Saturday, March 03, 2007

Needed: Martian Carbon Footprint Calculator

Okay. Forget about Al Gore, forget about the large consensus of those that have theorized their way into the fact books, with an unproven but popular hypothesis. Let's take a look at a possibility that won't be widely discussed in some circles today, as it is found in the highly reputable science publication known as, National Geographic.

In 2005 data from NASA's Mars Global Surveyor and Odyssey missions revealed that the carbon dioxide "ice caps" near Mars's south pole had been diminishing for three summers in a row.

Habibullo Abdussamatov, head of the St. Petersburg's Pulkovo Astronomical Observatory in Russia, says the Mars data is evidence that the current global warming on Earth is being caused by changes in the sun.

"The long-term increase in solar irradiance is heating both Earth and Mars," he said.

Before anyone that is of the opinion that global warming is caused by carbon emissions says anything, let me say upfront here and now- this both proves and disproves nothing at all. It merely means that there is another explanation that needs to be explored and studied, before claiming certain kinds of knowledges.

Good science should never establish something as a fact, without offering other possible explanations (if there were any). Would they?

Good science does not work backwards in its research. Does it?

So, how will this data be received by those that have built and are building their careers around the more popular and widely accepted hypothesis?

Abdussamatov's work, however, has not been well received by other climate scientists.


No surprise there. I will not be surprised to hear that this man has been thoroughly ostracized by the beginning of the week, all for daring to question a generally established "fact" that has yet to be proven.

So unfortunately, there is a large group of scientists that have overemphasized (and may even have purposely over-exaggerated) man's contribution to this phenomenon. By putting their eggs all into one basket, many that hear their sales pitches have come to accept this idea as gospel; and they have done it without considering other possibilities, to include
Abdussamatov's explanation.

More than anything, one has to ask some questions here.

Have we become so terribly egocentric that we believe man is important enough to claim responsibility for this, and other things that he bears no responsibility for? Or better yet, have we overestimated our own relevance?

At any rate, I think that I can be sure about one thing in all of this. One certainly should be concerned when a politician buys into, packages, and markets a theory, while a group of scientists falls into lock-step behind him/her. It should be the other way around.

5 comments:

Anonim said...

I thought the NG was a highly 'popular science magazine.' Anyways...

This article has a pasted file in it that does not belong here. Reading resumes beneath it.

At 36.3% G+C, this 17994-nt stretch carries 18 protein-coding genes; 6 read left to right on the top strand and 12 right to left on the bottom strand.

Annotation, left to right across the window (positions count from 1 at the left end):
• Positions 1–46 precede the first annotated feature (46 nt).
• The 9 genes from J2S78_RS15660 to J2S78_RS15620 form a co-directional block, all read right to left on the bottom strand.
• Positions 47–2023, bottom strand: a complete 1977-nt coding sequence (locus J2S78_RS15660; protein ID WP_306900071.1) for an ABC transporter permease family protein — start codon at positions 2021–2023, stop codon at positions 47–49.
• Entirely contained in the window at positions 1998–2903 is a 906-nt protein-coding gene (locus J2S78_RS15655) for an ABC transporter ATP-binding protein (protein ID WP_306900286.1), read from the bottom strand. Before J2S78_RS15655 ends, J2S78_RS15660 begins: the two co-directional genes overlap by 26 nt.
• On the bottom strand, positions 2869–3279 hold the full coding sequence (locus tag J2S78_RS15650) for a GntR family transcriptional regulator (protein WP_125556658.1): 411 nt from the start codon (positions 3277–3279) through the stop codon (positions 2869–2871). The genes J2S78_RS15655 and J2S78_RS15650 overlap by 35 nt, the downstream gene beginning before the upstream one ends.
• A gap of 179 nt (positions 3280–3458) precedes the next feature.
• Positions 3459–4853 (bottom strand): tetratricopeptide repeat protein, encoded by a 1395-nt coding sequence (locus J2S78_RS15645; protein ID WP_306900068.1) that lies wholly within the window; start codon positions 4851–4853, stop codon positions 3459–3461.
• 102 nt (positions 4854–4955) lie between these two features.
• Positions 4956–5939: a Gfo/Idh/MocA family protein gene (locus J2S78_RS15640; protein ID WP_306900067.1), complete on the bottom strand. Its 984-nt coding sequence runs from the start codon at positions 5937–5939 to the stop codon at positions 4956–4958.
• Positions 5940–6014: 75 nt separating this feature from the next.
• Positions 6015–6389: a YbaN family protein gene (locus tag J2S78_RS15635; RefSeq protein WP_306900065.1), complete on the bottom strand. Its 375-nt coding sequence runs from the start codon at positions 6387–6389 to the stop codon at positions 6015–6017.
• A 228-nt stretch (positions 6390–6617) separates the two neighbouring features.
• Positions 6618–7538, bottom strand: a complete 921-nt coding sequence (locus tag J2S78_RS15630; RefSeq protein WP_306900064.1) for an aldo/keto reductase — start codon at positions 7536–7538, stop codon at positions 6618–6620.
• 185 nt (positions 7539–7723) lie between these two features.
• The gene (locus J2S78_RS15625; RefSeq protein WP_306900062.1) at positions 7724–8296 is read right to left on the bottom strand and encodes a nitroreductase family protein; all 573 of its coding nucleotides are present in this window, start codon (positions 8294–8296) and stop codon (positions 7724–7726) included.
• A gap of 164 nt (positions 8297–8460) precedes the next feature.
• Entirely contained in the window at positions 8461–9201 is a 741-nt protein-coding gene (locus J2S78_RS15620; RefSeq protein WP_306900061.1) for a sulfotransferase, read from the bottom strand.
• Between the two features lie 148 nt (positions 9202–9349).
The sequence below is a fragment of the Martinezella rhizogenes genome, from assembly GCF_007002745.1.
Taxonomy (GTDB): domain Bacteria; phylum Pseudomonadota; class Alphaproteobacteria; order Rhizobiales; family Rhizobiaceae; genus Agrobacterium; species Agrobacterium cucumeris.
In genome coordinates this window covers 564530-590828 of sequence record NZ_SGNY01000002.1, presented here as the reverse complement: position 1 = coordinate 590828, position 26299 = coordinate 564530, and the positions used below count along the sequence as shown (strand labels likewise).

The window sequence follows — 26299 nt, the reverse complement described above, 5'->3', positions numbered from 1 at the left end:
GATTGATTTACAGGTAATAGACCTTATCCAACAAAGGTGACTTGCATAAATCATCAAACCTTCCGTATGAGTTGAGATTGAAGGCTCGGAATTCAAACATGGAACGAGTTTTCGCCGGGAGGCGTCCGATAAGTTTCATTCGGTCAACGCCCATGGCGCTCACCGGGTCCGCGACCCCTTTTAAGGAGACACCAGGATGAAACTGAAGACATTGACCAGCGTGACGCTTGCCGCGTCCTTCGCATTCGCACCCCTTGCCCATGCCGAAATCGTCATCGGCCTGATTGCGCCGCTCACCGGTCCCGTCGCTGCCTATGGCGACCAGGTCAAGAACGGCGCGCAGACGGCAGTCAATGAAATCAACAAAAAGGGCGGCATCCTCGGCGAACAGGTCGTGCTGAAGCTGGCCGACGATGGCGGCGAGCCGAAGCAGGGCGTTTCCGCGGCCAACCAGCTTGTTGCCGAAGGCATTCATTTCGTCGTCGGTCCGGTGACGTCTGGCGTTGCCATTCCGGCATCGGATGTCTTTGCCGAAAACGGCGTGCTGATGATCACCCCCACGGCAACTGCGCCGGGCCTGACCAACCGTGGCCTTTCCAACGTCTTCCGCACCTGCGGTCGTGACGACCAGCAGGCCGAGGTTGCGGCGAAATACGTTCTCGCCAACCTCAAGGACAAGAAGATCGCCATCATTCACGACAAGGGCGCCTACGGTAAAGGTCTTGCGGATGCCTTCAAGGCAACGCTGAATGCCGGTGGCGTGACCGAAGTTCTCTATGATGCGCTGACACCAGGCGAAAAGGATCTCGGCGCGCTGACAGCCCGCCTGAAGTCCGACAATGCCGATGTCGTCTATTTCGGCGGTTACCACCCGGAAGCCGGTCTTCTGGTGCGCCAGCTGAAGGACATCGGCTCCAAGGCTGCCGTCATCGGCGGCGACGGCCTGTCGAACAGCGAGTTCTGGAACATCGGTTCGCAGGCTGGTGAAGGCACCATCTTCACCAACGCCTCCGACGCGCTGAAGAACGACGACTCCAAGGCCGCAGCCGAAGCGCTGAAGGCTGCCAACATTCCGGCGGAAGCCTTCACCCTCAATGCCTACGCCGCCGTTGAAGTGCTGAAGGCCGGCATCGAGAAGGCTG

//this both proves and disproves nothing at all. It merely means that there is another explanation that needs to be explored and studied, before claiming certain kinds of knowledges.//

I'd say "there are other factors that need to be explored," but who says they aren't considered by scientists. Take this (from "Don't Blame Sun for Global Warming, Study Says"):

// QUOTE

Solar astronomer Peter Foukal of Heliophysics, Inc., in Nahant, Massachusetts, points out that scientists have pondered the link between the sun and Earth's climate since the time of Galileo, the famous 17th-century astronomer.

"There has been an intuitive perception that the sun's variable degree of brightness—the coming and going of sunspots for instance—might have an impact on climate," Foukal said.

Foukal is lead author of a review paper on sunspot intensity appearing in tomorrow's issue of the journal Nature.

He says that most climate models—including ones used by the Intergovernmental Panel on Climate Change—already incorporate the effects of the sun's waxing and waning power on Earth's weather.

END QUOTE //


LA, you're participating in popular distortion of how science works, what scientific community says, or scientific consensus means. Like the irreducibly complexity of eye or the bacterial flagellum. Though scientists have considered these hypotheses and found them unsupported, we still hear them repeated again and again in popular magazines as one proof of ID (the rest of the proof are based on self incredulity as one hardcore atheist put it, you know :)

You are using a very broad brush to paint the scientific community as followers of political preachers. (In Al Gore's case, it's the other way around, I believe.) On the other hand, I'd say that the whole grant-getting-based funding process may be causing exaggerations by scientists who want the bigger slice of the cake. But, don't worry, before anything else, good science is self-correcting science. When one's work is not received well by other scientists, that usually means that other scientists have scientific problems with this work. It's not like, this lone hero is doing science, and the rest are villains with a non-scientific beef with the hero.

LASunsett said...

Anonim,

//you're participating in popular distortion of how science works//

How is presenting an alternative theory by a scientist that does not agree with the larger group, distorting how science works? True science seeks to establish truth and if the larger group is already convinced they have the truth and needs no consider other alternatives, then I can safely equate that with theologians that make the same claim about religion.

//It's not like, this lone hero is doing science, and the rest are villains with a non-scientific beef with the hero.//